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She spoke in an unscripted, down-to-earth sort of way that allowed her to present herself as a different sort of politician.

She projected a distaste for the way her scandal-plagued party had conducted its affairs to that point. She was a champion for that party's relative outsiders, who wanted it to embrace something more idealistic than the crass pursuit or protection of power. She had herself been one of those outsiders once, a community activist who first tried to get nominated as a local candidate by taking on a star recruited by the party brass.

So, for those of us who watched closely as Kathleen Wynne ascended to the Ontario Liberals' helm in early 2013, it was possible to believe that she was just what Queen's Park needed – someone who would look at the embarrassingly outdated way that business was done at the legislature, and drag it kicking and screaming into the 21st century.

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A little more than three years later, as the spotlight shines on the grotesque way in which Ms. Wynne's cabinet ministers dole out access in return for large donations to Liberal coffers, that optimism has proved terribly unfounded. Far from being the solution, she is a big part of the problem – at least as much as Dalton McGuinty, her much-maligned predecessor.

It would not have been difficult for Ms. Wynne, when she took office, to quickly identify what needed fixing when it comes to money and ethics in Ontario politics. Following the lead of the federal government, and many provincial ones, she could have banned or heavily restricted corporate and union political donations, and lowered caps on individual ones. She could have stopped the practice of assigning fundraising targets to ministers, and put an end to those ministers headlining exclusive events at which they schmooze with a small number of people who pay thousands of dollars for the privilege.

At a bare minimum, she could have decreed that there would be no more mixing of government and party business – that never again would someone seeking policy change from ministers or their staff be encouraged to cough up, with implications that deaf ears would be turned if they did not. Instead, she appears, if anything, to have upped the ante.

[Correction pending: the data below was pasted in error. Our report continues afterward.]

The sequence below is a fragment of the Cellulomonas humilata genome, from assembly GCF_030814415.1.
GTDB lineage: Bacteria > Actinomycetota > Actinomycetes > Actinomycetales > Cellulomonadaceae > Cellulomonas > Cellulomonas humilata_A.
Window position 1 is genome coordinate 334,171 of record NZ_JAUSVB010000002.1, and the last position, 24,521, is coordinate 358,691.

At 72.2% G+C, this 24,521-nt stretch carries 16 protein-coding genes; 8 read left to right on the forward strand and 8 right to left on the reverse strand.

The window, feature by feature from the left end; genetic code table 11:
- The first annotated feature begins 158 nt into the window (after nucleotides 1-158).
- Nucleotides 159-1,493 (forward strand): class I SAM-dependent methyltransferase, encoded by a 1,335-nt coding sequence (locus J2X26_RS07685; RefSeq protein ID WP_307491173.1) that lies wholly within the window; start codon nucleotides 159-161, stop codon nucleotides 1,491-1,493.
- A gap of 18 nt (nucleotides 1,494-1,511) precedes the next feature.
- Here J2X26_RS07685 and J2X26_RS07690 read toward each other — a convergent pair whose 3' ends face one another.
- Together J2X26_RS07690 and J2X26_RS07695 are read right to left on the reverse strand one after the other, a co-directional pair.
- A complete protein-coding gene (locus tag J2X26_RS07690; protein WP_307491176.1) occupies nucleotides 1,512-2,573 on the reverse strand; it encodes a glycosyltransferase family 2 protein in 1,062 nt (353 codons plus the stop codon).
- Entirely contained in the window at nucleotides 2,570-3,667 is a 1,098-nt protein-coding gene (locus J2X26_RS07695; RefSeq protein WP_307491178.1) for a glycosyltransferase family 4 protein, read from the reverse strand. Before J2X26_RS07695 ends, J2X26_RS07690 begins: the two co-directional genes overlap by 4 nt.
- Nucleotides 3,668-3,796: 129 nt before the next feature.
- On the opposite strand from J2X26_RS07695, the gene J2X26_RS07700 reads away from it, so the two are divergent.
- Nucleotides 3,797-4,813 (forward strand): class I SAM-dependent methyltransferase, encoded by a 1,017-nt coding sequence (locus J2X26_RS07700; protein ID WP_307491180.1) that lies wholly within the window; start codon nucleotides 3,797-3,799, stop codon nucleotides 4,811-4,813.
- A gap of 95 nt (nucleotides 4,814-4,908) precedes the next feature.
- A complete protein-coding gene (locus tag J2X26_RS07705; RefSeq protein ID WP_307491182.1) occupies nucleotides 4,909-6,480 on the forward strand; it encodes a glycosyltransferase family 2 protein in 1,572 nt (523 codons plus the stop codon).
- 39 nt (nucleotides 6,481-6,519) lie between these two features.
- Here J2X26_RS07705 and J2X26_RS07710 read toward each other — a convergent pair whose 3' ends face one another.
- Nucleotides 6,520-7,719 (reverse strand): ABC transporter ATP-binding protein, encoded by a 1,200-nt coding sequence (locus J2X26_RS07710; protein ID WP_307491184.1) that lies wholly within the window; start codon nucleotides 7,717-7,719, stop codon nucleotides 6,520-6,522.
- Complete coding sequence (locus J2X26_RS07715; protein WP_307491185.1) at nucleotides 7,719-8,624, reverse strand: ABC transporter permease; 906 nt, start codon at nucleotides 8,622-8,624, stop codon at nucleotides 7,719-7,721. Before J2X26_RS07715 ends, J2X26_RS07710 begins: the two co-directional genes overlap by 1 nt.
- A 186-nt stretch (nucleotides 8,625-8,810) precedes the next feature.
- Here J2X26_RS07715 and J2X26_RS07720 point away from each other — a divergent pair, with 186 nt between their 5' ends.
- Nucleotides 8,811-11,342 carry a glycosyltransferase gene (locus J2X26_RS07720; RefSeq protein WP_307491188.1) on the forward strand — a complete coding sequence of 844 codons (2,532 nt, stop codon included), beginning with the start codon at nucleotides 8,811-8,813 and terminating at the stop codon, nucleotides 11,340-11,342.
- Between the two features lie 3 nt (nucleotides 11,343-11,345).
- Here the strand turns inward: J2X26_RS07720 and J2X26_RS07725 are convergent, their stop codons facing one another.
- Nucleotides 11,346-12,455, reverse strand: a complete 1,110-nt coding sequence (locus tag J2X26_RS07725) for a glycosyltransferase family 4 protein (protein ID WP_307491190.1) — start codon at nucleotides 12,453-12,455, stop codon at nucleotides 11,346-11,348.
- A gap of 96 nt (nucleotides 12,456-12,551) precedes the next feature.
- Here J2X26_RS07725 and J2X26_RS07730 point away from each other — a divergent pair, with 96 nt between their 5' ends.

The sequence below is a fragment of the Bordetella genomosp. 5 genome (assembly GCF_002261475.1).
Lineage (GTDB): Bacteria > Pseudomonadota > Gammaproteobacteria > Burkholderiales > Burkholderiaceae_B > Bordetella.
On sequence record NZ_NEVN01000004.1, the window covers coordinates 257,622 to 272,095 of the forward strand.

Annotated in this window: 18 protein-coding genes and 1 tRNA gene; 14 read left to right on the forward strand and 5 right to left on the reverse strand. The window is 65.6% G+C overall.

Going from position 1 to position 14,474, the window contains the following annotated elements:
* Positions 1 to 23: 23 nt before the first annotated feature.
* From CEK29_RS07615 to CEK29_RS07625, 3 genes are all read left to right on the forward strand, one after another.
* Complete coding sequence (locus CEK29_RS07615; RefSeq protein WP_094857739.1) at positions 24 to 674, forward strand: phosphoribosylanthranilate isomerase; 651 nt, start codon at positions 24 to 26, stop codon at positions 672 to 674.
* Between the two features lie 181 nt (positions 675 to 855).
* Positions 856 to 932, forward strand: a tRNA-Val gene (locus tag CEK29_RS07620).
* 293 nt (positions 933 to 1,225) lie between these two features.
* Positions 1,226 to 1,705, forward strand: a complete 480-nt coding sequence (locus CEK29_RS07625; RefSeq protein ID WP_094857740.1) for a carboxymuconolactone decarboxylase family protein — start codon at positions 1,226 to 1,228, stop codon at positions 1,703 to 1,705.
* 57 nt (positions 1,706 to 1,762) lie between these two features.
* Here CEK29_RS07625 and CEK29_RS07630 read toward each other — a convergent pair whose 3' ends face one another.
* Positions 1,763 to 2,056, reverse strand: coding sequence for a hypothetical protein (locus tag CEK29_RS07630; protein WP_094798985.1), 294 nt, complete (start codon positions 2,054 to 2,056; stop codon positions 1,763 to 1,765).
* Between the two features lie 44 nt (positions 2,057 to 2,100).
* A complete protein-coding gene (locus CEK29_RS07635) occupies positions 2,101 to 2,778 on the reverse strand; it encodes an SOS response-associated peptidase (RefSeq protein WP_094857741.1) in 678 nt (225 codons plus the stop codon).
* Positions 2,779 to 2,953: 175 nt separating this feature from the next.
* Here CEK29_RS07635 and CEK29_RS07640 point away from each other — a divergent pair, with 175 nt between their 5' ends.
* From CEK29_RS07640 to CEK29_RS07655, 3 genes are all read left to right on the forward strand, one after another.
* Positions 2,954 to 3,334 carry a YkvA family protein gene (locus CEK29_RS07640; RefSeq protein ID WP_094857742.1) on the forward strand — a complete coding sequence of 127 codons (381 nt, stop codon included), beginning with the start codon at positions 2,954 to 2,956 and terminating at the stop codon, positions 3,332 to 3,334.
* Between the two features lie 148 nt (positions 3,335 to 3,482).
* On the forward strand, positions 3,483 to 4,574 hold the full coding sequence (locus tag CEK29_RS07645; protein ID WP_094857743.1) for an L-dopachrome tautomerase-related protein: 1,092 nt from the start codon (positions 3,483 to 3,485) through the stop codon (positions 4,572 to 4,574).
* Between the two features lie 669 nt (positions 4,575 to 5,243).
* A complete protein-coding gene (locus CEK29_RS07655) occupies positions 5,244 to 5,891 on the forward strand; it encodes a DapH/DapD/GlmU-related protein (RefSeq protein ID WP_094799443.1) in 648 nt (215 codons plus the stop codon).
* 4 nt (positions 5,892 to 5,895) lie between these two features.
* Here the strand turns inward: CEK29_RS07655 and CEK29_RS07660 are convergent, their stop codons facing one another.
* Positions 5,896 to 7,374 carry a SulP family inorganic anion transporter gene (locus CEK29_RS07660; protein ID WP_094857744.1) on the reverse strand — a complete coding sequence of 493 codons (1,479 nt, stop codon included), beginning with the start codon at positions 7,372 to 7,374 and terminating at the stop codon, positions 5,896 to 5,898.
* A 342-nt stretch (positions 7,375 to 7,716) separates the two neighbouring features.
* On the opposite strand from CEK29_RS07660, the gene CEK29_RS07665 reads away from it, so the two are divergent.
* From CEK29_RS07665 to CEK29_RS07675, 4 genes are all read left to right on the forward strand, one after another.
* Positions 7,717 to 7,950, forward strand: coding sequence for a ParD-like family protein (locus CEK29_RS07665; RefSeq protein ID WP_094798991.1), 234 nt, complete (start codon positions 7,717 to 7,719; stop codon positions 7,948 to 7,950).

Under her watch, ministers are by some accounts spending even more time than previously trying to meet those targets. As The Globe and Mail has reported, there have been roughly a dozen exclusive fundraisers in the past few months alone at which a small number of attendees have paid as much as $7,500 for face time with ministers. And veteran lobbyists say the money requests from staff have become more overt. For a former grassroots activist to have started trading access in a way she once would have railed against, there are no excuses.

Ms. Wynne cannot reasonably claim that she was co-opted by pre-existing Queen's Park culture, or that her party's operatives have run a bit wild while she has been busy running the province. She did not enter the premier's office as a Pollyanna – not after serving in senior cabinet roles beforehand. And she is by all accounts more hands-on with party management and campaign preparations – including, presumably, the building of a war chest – than was Mr. McGuinty.

There's an argument that her approach is more honourable, since it doesn't involve a phony Boy Scout act that requires others to do her dirty work, but there is little doubt that she has thought through anything significant that happens under her watch.

Nor can she blame it on other parties having done similar stuff when they were in office, and continuing to hold their own expensive and exclusive fundraisers now. The Liberals are the only Ontario party to have won a provincial election this century; at this point, everyone else is playing by their rules.

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Ms. Wynne may nevertheless have justified it to herself on the basis of what she is up against, and the danger of opponents rolling back her policies in favour of those with which she vehemently disagrees. That's a common rationalization for any incumbent. One known to be unusually competitive for someone at her level – a Premier who cannot let meaningless and sometimes unwinnable by-elections pass without campaigning in them as though her political life depends on it – may be especially susceptible to it.

From her perspective, and that of her colleagues, perhaps the end will justify the means. If they win another mandate in 2018, and are able to cement a legacy in infrastructure and climate-change policy and other things that get them out of bed in the morning, and Ms. Wynne gets to leave on her own terms – well, maybe the fact that she had to give a bit of access and favour to people willing and able to pay up will seem worth it.

She might even be able to add new campaign-finance rules, being promised for later this year, to that legacy. But as welcome as those would be, they would come only after the heat became too much to bear, and after her party had waited long enough that it had a chance to build up a big financial advantage heading into the next election campaign.

Trying to take much credit, if and when she belatedly comes around, could make her all but a caricature of the sort of politician she once promised not to be.

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